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Herpes is one of the most commonly transmitted sexual diseases. The HSV-1 is responsible for causing cold sores and fever blisters while the HSV2 is responsible for causing genital herpes. The HSV-2 can lead to sexual dysfunction and psychological problems. According to statistics, 1 out of 6 people in the U.S. is exposed to the risk of contracting genital herpes.
Another survey by the World Health Organization in 2012 suggests that 142 million men aged 0-49 may have herpes simplex virus type 1 (HSV-1)in the U.S.
If you’re suffering from genital herpes, there’s nothing to be ashamed about. You’re not alone. 1 out of 6 people in the U.S. have genital herpes.
People diagnosed with genital herpes may experience severe depression, which causes them to isolate themselves from social gatherings. They don’t want to risk passing on the infection and may end up avoiding intimate bonds with others.
The reason why people stigmatize this problem so much is that they’re conservative about matters related to sex.
Here’s what you should know about it:
Sexually Transmitted diseases are increasing at a record rate in the U.S. According to a report by the CDC, 2.3 million cases of gonorrhea, syphilis, and chlamydia were reported in the U.S. last year. This requires a need for herpes cure more than ever.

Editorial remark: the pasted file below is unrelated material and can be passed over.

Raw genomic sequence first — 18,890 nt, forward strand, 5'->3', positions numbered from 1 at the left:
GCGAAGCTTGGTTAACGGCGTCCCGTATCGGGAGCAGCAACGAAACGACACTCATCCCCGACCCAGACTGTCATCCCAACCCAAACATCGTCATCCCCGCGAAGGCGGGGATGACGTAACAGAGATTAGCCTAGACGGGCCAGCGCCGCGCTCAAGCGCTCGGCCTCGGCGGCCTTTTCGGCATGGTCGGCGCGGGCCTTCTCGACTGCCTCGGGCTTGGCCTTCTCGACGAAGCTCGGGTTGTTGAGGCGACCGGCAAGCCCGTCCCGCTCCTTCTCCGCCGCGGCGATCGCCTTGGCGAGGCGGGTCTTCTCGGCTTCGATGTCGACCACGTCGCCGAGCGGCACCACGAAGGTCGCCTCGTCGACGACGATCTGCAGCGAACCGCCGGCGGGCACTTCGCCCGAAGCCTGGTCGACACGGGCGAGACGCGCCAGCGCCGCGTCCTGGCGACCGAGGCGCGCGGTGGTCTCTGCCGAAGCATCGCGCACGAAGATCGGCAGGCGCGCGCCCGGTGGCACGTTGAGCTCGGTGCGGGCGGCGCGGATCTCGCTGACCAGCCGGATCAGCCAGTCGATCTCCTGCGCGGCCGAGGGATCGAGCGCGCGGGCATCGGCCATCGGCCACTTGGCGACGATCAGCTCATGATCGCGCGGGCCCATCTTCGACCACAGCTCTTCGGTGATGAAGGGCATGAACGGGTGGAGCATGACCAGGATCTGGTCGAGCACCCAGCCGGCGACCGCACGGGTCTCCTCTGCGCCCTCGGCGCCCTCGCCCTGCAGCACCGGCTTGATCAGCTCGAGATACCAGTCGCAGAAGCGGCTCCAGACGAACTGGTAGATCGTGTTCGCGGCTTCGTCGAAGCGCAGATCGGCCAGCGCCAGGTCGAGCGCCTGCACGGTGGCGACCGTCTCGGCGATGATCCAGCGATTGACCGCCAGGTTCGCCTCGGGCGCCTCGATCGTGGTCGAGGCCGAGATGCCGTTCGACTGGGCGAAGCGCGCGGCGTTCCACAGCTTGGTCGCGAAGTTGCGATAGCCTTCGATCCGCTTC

Herpes is one such sexually transmitted disease. A survey by WHO concludes that a global population of around 417 million has the HSV, which can lead to genital herpes.
People often confuse sores caused by herpes with other skin conditions. The similarity between these conditions often misleads patients into considering herpes cure news to be a minor skin condition.
One such infection that genital herpes is often misinterpreted with, is genital pimples. Both infections are accompanied by the appearance of pus-filled, small bumps.
The fact of the matter is that herpes (best herpes protocol) is a common problem not just in the U.S. but also all over the world. A survey by WHO suggests that over half a billion people between the ages of 15–49 develop a genital infection caused by HSV-1 or HSV-2 on a global scale.
Common symptoms for herpes (oral and genital) include painful sores, blisters, and a burning sensation felt during urinating. The severity of these symptoms ranges from mild to severe.
HSV-2 is generally responsible for causing genital sores, while HSV-1 if left untreated, can lead to genital ulcers.
Facts and figures about herpes aren’t difficult to come by on the internet. There are countless sources—governmental, medical, academic, and otherwise—which will enlighten you about the numbers involved: that there are 3.7 billion people less than 50 years of age in the world who have HSV-1 infection.